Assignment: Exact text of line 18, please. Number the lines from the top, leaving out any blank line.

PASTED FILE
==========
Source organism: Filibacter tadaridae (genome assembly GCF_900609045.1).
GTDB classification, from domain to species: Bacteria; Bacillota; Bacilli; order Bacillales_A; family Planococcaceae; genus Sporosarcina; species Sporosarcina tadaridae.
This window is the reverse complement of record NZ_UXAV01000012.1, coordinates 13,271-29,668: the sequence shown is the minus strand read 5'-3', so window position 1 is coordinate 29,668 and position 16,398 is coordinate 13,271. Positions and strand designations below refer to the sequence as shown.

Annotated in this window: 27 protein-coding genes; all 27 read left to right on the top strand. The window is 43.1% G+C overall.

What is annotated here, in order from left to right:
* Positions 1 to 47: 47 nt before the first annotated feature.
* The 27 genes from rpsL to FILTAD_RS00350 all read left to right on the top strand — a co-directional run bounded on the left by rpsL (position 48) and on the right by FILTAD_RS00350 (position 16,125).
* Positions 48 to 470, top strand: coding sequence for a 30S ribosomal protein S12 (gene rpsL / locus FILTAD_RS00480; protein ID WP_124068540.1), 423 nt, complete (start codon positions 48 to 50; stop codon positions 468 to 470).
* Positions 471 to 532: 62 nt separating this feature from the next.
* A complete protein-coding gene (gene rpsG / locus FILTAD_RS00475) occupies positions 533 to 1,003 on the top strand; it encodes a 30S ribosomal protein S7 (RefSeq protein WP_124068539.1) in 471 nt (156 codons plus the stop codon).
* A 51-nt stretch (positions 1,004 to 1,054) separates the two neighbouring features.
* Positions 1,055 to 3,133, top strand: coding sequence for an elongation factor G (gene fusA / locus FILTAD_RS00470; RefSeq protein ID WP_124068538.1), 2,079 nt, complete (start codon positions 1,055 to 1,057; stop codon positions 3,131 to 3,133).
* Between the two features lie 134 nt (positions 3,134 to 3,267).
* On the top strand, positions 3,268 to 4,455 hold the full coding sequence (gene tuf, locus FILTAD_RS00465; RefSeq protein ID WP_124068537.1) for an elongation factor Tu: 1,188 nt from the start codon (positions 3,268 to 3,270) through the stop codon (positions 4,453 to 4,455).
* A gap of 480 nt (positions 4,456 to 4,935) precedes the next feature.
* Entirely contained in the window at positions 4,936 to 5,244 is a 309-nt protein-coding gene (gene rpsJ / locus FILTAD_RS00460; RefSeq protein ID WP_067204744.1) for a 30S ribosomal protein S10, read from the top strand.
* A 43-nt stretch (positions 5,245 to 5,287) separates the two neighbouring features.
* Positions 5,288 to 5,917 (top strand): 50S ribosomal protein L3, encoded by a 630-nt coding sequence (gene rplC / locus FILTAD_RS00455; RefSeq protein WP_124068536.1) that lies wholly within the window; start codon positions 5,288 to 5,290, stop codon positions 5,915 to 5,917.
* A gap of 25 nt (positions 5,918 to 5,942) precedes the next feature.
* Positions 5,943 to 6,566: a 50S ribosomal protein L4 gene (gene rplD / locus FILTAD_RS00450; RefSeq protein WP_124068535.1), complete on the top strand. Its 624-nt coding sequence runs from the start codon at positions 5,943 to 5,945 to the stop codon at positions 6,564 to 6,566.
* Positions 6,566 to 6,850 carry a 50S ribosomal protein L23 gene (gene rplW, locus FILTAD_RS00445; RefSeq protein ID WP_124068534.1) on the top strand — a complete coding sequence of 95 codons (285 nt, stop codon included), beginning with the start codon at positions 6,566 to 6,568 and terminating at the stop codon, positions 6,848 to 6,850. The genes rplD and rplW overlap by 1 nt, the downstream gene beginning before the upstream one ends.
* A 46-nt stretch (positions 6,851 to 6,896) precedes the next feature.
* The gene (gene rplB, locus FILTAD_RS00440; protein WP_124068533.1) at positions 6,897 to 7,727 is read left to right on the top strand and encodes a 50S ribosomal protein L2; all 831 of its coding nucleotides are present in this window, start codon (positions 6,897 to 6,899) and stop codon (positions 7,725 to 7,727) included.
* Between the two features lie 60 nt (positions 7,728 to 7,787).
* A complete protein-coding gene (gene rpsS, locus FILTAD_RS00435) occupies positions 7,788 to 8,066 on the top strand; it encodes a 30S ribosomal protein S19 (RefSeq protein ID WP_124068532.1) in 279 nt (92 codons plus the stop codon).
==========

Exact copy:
* Positions 5,288 to 5,917 (top strand): 50S ribosomal protein L3, encoded by a 630-nt coding sequence (gene rplC / locus FILTAD_RS00455; RefSeq protein WP_124068536.1) that lies wholly within the window; start codon positions 5,288 to 5,290, stop codon positions 5,915 to 5,917.